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When Would I Need an NFA Gun Trust?

gun-trust

By: Trevor S. Whiting, Dana Whiting Law, PLLC

A recent change in the regulations related to the transfer of certain regulated firearms has many people wondering if they should have an NFA Gun Trust. That type of trust is typically used to facilitate the purchase and transfer of “NFA firearms,” such as silencers, machine guns, short-barreled rifles, or short-barreled shotguns. Prior to the change in the regulations, a properly drafted gun trust would allow the purchaser of such a weapon to bypass the requirement of having a local police chief or sheriff sign-off on the purchase. Despite a change in the regulations, a gun trust can still be an effective tool in estate planning for a client with NFA firearms.

In July 2016, Final Rule 41F of the regulations of the Bureau of Alcohol, Tobacco, Firearms, and Explosives (“ATF”) changed the requirements for NFA gun trusts. With the new rule, all “responsible parties” of a gun trust are now required to submit an application, photograph, and a set of fingerprints to the ATF for a background check prior to being approved as a purchaser of an NFA firearm. The responsible parties include the person(s) who set up the trust along with the trustee(s) of the trust.

Even though Final Rule 41F closed the gun trust “loophole” related to background checks, there are still two important reasons that a client owning or purchasing an NFA firearm should consider using a gun trust. First, a gun trust allows for more privacy after the client passes away. Without a gun trust, the client’s NFA firearms would normally be included on an inventory filed as a public record with the probate court. If the NFA firearms are instead owned by an NFA Gun Trust, they wouldn’t have to be included on the public inventory.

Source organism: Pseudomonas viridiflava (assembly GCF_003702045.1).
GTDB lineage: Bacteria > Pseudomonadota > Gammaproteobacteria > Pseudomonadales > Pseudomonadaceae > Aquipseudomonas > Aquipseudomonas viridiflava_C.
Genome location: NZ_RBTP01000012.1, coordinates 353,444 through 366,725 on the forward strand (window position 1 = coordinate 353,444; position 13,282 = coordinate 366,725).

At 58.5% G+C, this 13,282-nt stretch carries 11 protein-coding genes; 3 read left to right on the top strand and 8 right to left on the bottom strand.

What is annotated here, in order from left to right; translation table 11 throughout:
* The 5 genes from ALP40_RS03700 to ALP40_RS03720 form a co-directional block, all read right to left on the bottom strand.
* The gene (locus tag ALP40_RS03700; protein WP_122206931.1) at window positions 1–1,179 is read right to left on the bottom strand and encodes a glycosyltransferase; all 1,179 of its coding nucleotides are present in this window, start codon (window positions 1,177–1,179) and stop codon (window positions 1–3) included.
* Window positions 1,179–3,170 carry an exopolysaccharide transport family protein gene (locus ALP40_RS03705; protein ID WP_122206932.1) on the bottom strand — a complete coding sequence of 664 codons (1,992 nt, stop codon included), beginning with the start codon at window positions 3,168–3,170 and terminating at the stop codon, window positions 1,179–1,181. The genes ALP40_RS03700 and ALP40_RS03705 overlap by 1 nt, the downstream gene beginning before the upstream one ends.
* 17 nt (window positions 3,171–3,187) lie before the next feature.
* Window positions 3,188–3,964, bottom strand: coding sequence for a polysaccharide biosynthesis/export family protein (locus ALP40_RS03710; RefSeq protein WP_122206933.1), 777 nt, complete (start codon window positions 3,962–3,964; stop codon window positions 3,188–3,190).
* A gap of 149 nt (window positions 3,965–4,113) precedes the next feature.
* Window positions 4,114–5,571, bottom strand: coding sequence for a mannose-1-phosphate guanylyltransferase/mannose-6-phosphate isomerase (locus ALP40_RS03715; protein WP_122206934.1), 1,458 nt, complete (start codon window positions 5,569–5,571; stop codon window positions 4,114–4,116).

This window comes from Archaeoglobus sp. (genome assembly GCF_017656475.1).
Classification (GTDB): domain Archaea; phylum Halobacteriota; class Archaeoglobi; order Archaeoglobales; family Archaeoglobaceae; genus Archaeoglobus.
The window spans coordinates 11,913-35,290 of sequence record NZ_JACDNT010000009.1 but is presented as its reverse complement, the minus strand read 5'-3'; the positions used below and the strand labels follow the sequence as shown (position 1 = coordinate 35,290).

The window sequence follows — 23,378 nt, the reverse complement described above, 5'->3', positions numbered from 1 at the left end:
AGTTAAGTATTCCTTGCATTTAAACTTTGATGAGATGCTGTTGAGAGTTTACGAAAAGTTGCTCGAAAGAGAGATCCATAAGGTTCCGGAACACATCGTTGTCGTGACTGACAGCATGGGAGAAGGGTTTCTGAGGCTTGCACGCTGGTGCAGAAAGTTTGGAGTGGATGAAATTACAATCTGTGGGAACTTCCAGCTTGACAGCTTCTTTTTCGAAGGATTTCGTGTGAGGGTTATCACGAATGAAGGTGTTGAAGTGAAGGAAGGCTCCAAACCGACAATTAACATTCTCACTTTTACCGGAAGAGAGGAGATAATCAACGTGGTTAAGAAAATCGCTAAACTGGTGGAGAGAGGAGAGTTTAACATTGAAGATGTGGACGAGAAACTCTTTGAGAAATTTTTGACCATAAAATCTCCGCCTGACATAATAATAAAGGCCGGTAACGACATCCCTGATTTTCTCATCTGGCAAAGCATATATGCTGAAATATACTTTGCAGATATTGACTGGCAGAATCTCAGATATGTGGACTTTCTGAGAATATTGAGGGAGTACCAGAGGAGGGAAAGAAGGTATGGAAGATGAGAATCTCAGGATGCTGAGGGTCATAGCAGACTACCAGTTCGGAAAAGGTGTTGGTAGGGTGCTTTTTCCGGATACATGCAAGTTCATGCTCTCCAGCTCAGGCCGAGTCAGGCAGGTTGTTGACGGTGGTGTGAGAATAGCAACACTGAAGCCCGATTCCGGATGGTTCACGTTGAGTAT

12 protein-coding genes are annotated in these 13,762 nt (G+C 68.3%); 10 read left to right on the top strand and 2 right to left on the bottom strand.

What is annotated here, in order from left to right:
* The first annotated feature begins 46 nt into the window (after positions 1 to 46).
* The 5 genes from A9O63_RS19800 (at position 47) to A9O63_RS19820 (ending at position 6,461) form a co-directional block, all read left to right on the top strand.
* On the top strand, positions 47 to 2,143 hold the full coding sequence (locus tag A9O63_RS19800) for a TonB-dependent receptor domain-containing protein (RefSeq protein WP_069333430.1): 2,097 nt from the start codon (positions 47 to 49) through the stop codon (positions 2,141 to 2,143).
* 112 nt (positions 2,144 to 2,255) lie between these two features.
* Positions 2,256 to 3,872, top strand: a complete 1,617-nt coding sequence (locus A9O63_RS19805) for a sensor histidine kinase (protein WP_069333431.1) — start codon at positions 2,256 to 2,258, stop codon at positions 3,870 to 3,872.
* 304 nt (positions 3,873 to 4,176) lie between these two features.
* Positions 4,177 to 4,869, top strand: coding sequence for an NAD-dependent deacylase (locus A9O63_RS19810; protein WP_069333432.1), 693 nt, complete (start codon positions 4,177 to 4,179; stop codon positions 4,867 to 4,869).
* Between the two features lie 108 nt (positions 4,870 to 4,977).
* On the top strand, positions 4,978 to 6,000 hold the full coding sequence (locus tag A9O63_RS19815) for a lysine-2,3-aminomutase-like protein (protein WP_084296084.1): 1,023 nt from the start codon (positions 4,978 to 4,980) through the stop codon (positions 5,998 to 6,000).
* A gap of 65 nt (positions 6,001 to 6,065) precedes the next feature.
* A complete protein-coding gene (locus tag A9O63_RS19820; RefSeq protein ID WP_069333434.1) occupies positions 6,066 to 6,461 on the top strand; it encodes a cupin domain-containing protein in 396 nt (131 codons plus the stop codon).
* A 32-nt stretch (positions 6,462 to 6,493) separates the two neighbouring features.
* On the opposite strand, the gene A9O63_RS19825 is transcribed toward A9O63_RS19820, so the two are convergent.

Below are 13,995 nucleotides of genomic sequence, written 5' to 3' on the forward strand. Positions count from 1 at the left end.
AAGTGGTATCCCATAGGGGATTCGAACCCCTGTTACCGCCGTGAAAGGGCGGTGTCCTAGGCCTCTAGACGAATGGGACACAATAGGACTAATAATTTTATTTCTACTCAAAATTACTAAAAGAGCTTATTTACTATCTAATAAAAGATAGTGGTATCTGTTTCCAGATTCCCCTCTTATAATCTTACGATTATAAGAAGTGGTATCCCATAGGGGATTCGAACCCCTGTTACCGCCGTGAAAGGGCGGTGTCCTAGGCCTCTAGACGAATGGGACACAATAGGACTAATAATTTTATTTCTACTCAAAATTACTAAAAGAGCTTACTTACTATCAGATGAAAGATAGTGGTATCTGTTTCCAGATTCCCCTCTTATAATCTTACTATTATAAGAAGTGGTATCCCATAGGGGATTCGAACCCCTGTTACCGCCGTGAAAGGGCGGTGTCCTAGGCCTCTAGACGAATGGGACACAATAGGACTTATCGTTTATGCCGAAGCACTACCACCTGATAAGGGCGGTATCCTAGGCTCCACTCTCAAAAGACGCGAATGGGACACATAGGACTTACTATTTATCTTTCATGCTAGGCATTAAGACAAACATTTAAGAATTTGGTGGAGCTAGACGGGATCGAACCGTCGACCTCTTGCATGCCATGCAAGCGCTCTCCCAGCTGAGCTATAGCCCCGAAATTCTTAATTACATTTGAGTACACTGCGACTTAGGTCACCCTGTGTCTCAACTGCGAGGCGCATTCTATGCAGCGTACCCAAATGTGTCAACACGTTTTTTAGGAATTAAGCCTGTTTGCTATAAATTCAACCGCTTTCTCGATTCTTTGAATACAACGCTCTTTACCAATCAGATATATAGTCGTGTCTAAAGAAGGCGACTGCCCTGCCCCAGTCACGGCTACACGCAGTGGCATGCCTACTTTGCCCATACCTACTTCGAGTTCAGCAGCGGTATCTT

Second, an NFA Gun Trust allows a client to provide use and access to their NFA firearms to multiple people. Typically, only the individual listed as the registered owner of an NFA firearm may legally use the weapon. With a trust, however, each of the responsible parties of the trust may use any firearm owned by the trust. Thus, a client could name their spouse, their adult children, and other responsible adults that they might want to allow to use their firearms as additional trustees or other responsible parties of the trust. Each of those additional persons would have to submit the required application, photo, and fingerprints and pass the background check, but would then be able to legally use the firearms owned by the trust.

Although the rules were changed, there is still value in an NFA gun trust for responsible owners of NFA firearms.

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